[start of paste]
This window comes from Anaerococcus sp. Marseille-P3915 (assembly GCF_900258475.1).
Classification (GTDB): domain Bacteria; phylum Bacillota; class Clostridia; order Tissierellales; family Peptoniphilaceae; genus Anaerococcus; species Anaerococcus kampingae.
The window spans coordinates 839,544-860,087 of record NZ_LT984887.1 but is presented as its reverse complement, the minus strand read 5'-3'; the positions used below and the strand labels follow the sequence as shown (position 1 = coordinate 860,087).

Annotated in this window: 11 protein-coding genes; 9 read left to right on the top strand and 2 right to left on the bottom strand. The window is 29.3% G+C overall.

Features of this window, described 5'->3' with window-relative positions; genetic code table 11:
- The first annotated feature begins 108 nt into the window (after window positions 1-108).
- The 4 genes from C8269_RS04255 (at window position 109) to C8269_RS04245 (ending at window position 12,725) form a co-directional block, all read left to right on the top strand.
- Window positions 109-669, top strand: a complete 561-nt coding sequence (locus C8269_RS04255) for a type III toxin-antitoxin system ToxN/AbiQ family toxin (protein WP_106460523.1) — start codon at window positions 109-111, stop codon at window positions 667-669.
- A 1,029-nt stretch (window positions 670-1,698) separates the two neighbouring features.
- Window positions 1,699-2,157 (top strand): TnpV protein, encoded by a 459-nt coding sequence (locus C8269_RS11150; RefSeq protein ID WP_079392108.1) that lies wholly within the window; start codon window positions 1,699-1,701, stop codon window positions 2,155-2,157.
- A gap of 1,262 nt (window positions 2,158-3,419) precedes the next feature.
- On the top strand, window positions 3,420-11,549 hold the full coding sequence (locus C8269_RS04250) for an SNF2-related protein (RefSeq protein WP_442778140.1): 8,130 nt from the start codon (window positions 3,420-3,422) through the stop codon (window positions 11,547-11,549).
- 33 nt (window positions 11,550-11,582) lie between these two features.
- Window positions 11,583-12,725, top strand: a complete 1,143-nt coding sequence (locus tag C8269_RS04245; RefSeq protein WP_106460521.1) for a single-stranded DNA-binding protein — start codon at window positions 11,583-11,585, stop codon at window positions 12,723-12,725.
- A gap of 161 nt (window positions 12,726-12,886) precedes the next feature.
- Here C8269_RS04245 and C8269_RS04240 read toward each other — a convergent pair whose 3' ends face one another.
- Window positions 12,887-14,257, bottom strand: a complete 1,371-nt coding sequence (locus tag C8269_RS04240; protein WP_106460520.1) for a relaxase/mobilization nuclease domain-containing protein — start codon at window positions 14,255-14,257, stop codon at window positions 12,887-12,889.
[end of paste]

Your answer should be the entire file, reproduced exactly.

This window comes from Anaerococcus sp. Marseille-P3915 (assembly GCF_900258475.1).
Classification (GTDB): domain Bacteria; phylum Bacillota; class Clostridia; order Tissierellales; family Peptoniphilaceae; genus Anaerococcus; species Anaerococcus kampingae.
The window spans coordinates 839,544-860,087 of record NZ_LT984887.1 but is presented as its reverse complement, the minus strand read 5'-3'; the positions used below and the strand labels follow the sequence as shown (position 1 = coordinate 860,087).

Annotated in this window: 11 protein-coding genes; 9 read left to right on the top strand and 2 right to left on the bottom strand. The window is 29.3% G+C overall.

Features of this window, described 5'->3' with window-relative positions; genetic code table 11:
- The first annotated feature begins 108 nt into the window (after window positions 1-108).
- The 4 genes from C8269_RS04255 (at window position 109) to C8269_RS04245 (ending at window position 12,725) form a co-directional block, all read left to right on the top strand.
- Window positions 109-669, top strand: a complete 561-nt coding sequence (locus C8269_RS04255) for a type III toxin-antitoxin system ToxN/AbiQ family toxin (protein WP_106460523.1) — start codon at window positions 109-111, stop codon at window positions 667-669.
- A 1,029-nt stretch (window positions 670-1,698) separates the two neighbouring features.
- Window positions 1,699-2,157 (top strand): TnpV protein, encoded by a 459-nt coding sequence (locus C8269_RS11150; RefSeq protein ID WP_079392108.1) that lies wholly within the window; start codon window positions 1,699-1,701, stop codon window positions 2,155-2,157.
- A gap of 1,262 nt (window positions 2,158-3,419) precedes the next feature.
- On the top strand, window positions 3,420-11,549 hold the full coding sequence (locus C8269_RS04250) for an SNF2-related protein (RefSeq protein WP_442778140.1): 8,130 nt from the start codon (window positions 3,420-3,422) through the stop codon (window positions 11,547-11,549).
- 33 nt (window positions 11,550-11,582) lie between these two features.
- Window positions 11,583-12,725, top strand: a complete 1,143-nt coding sequence (locus tag C8269_RS04245; RefSeq protein WP_106460521.1) for a single-stranded DNA-binding protein — start codon at window positions 11,583-11,585, stop codon at window positions 12,723-12,725.
- A gap of 161 nt (window positions 12,726-12,886) precedes the next feature.
- Here C8269_RS04245 and C8269_RS04240 read toward each other — a convergent pair whose 3' ends face one another.
- Window positions 12,887-14,257, bottom strand: a complete 1,371-nt coding sequence (locus tag C8269_RS04240; protein WP_106460520.1) for a relaxase/mobilization nuclease domain-containing protein — start codon at window positions 14,255-14,257, stop codon at window positions 12,887-12,889.